Preparing the next generation of energy leaders
The Duke Energy Foundation committed $845,000 to fund programs at the University of North Carolina at Chapel Hill that promote science and technology education on campus and in communities across the state — preparing the next generation of energy leaders. The multi-year grant is split among programs at the UNC Institute for the Environment, the UNC Morehead Planetarium & Science Center and UNC Kenan-Flagler Business School’s Energy Center. At IE, this funding supports our Energy Literacy, Engagement and Action Program (Energy LEAP), a summer science enrichment program for 9th-12th grade students. Read more.
IE’s Center for Public Engagement with Science recognized with a 2020 Best of Green Schools Award from the U.S. Green Building Council
The UNC Institute for the Environment’s Center for Public Engagement with Science (CPES) was recognized this year with the 2020 Best of Green Schools Award for Higher Education for their Outdoor Wonder and Learning (OWL) Initiative at Northside Elementary in Chapel Hill, NC. Principal investigator and project lead, Sarah Yelton, accepted the award at the national Green Schools Conference and Expo Mar. 2-4 in Portland, OR. Read more.
Dubbs recognized by U.S. Dept. of Energy for leadership in clean energy
The U.S. Department of Energy (DOE) recognized nine accomplished women for their achievements and leadership in clean energy as part of the U.S Clean Energy Education & Empowerment (C3E) Initiative.
The winners of the 2020 U.S. C3E Awards, who will be honored at the Ninth Annual U.S. C3E Women in Clean Energy Symposium, represent a diverse range of women leading in clean energy. Read more.
Reflecting on remarkable career, CMAS Center honors retirement of Adel Hanna
When the air quality modeling community thinks of CMAS (Community Modeling and Analysis System), they instantly think of Adel Hanna. Hanna has been the director of the CMAS Center since 2003. Institute for the Environment Director Michael Piehler announced at the 19th annual CMAS Conference that Hanna will be retiring after nearly two decades at the helm. Rather than gathering at UNC’s Friday Center, which is customary, the event was held virtually via webinars Oct. 26-30 due to public health concerns of the COVID-19 pandemic. Read more.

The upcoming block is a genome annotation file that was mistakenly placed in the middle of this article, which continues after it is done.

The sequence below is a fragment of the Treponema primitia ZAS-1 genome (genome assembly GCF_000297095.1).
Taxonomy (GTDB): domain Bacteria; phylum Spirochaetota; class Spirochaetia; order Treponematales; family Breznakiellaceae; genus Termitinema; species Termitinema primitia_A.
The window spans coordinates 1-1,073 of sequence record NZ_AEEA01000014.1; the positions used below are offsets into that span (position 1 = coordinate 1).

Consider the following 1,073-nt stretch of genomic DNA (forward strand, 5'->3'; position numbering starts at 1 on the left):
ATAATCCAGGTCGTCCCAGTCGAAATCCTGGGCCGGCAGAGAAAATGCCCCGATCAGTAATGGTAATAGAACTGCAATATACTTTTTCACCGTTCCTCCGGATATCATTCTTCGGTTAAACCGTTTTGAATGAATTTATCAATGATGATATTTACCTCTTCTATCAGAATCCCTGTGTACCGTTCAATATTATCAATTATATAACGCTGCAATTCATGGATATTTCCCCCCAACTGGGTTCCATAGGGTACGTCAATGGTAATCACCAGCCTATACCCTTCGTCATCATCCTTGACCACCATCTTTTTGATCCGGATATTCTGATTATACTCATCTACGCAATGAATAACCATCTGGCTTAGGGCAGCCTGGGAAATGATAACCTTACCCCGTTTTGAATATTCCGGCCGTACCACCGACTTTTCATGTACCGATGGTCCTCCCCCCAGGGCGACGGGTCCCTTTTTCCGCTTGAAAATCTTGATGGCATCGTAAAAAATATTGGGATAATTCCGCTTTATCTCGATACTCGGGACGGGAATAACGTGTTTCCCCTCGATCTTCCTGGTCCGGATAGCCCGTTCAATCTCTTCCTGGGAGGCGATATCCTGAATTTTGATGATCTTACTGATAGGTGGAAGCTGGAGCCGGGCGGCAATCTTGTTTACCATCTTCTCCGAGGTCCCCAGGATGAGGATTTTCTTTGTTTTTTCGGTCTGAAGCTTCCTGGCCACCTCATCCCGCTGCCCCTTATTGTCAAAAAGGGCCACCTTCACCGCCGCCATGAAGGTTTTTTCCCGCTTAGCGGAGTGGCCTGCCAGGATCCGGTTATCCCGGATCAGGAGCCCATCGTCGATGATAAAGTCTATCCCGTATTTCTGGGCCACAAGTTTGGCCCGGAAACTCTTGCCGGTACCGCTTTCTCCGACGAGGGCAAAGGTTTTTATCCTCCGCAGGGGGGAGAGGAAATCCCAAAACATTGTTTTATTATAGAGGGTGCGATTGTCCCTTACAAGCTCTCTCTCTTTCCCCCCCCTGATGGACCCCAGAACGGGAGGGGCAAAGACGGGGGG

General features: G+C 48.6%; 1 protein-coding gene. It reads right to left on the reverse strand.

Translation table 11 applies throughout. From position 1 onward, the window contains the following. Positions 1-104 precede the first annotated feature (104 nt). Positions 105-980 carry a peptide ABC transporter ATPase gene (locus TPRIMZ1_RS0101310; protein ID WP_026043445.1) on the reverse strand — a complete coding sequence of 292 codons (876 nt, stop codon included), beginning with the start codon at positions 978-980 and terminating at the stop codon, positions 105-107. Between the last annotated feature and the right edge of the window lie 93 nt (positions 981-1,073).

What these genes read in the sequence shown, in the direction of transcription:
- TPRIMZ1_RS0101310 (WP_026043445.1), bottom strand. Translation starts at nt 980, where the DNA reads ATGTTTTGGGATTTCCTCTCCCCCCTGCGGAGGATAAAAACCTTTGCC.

BenDor named Institute’s distinguished chair of sustainable community design
The University of North Carolina at Chapel Hill was Todd BenDor’s first job choice back in 2007 after finishing graduate school at the University of Illinois Urbana-Champaign with a Ph.D. in regional planning. Fast forward more than a decade and he is a full professor in the Department of City and Regional Planning at UNC, director of the Odum Institute for Research in Social Science and now he is adding the title of Distinguished Chair of Sustainable Community Design with the Institute for the Environment. Read more.
Berke rejoins Institute to lead Center for Resilient Communities and Environment
Research professor Phil Berke recently returned to Chapel Hill and was selected to lead the Institute’s newly launched Center for Resilient Communities and Environment.
“The Institute for the Environment, by its nature, cuts across the campus. We will be doing interdisciplinary research that’s transformational for communities while simultaneously training the next generation of students,” Berke says. “In every project, we will build that in.”
Berke’s vision for the center will be to collaborate with faculty and students from across campus and beyond to engage communities in understanding their vulnerability to natural stressors, particularly in an era of climate change. Read more.
Piehler named Carolina’s chief sustainability officer
In his new role, Mike Piehler will provide leadership and coordination of broad sustainability efforts on campus, develop a consistent plan to reach short- and long-term goals and serve as chair of the University’s Sustainability Council. He will continue leading the Institute for the Environment and his research endeavors. Read more + listen.
After 18 years as Morehead City Field Site director, Noble passes the helm to Rodriguez
Gathering together for lunch on day one of each semester is Rachel Noble’s tradition. She aims to get to know students from their first day together at the Morehead City Field Site and she said she enjoys seeing many of the students stay in the family of researchers and scientists through the University of North Carolina at Chapel Hill’s Institute for Marine Sciences (IMS) well beyond the end of their few months together.
As director, Noble spent a lot of her time planning the logistics of classes, housing, field trip programming and other details to run the program smoothly. She also is doing research, working on molecular diagnostics and teaching classes. After nearly two decades, Noble has decided to help Antonio Rodriguez take over as field site director. She will remain on the leadership team as an assistant director along with Joanna Rosman. Read more.